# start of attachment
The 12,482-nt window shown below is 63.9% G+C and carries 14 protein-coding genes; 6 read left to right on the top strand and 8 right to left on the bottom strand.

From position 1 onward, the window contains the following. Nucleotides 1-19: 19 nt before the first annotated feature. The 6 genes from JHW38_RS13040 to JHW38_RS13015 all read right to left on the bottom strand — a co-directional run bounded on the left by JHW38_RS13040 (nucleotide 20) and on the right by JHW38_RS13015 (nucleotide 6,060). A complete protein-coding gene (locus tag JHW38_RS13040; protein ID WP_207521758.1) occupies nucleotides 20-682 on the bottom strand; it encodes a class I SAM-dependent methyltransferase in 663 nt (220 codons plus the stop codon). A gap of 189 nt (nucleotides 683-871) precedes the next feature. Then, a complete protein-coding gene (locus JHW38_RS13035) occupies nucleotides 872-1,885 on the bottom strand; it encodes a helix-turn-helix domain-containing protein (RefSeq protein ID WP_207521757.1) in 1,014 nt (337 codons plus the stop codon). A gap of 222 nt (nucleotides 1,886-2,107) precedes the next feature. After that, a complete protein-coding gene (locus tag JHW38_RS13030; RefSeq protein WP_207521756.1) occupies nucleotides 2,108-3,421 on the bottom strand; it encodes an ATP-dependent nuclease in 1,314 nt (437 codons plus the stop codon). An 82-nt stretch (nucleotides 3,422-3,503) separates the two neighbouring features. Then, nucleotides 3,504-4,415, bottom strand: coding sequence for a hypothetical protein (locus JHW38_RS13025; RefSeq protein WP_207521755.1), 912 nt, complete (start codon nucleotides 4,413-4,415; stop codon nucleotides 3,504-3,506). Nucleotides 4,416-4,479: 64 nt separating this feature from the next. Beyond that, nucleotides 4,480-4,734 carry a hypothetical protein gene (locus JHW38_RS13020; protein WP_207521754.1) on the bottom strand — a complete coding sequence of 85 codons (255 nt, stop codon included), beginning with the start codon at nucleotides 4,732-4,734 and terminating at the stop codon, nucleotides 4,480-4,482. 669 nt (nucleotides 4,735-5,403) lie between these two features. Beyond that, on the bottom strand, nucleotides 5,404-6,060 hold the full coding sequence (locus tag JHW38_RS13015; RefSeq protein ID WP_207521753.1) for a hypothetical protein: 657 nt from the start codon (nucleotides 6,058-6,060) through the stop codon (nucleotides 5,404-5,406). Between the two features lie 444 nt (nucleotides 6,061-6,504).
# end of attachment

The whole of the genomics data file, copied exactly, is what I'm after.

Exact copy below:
The 12,482-nt window shown below is 63.9% G+C and carries 14 protein-coding genes; 6 read left to right on the top strand and 8 right to left on the bottom strand.

From position 1 onward, the window contains the following. Nucleotides 1-19: 19 nt before the first annotated feature. The 6 genes from JHW38_RS13040 to JHW38_RS13015 all read right to left on the bottom strand — a co-directional run bounded on the left by JHW38_RS13040 (nucleotide 20) and on the right by JHW38_RS13015 (nucleotide 6,060). A complete protein-coding gene (locus tag JHW38_RS13040; protein ID WP_207521758.1) occupies nucleotides 20-682 on the bottom strand; it encodes a class I SAM-dependent methyltransferase in 663 nt (220 codons plus the stop codon). A gap of 189 nt (nucleotides 683-871) precedes the next feature. Then, a complete protein-coding gene (locus JHW38_RS13035) occupies nucleotides 872-1,885 on the bottom strand; it encodes a helix-turn-helix domain-containing protein (RefSeq protein ID WP_207521757.1) in 1,014 nt (337 codons plus the stop codon). A gap of 222 nt (nucleotides 1,886-2,107) precedes the next feature. After that, a complete protein-coding gene (locus tag JHW38_RS13030; RefSeq protein WP_207521756.1) occupies nucleotides 2,108-3,421 on the bottom strand; it encodes an ATP-dependent nuclease in 1,314 nt (437 codons plus the stop codon). An 82-nt stretch (nucleotides 3,422-3,503) separates the two neighbouring features. Then, nucleotides 3,504-4,415, bottom strand: coding sequence for a hypothetical protein (locus JHW38_RS13025; RefSeq protein WP_207521755.1), 912 nt, complete (start codon nucleotides 4,413-4,415; stop codon nucleotides 3,504-3,506). Nucleotides 4,416-4,479: 64 nt separating this feature from the next. Beyond that, nucleotides 4,480-4,734 carry a hypothetical protein gene (locus JHW38_RS13020; protein WP_207521754.1) on the bottom strand — a complete coding sequence of 85 codons (255 nt, stop codon included), beginning with the start codon at nucleotides 4,732-4,734 and terminating at the stop codon, nucleotides 4,480-4,482. 669 nt (nucleotides 4,735-5,403) lie between these two features. Beyond that, on the bottom strand, nucleotides 5,404-6,060 hold the full coding sequence (locus tag JHW38_RS13015; RefSeq protein ID WP_207521753.1) for a hypothetical protein: 657 nt from the start codon (nucleotides 6,058-6,060) through the stop codon (nucleotides 5,404-5,406). Between the two features lie 444 nt (nucleotides 6,061-6,504).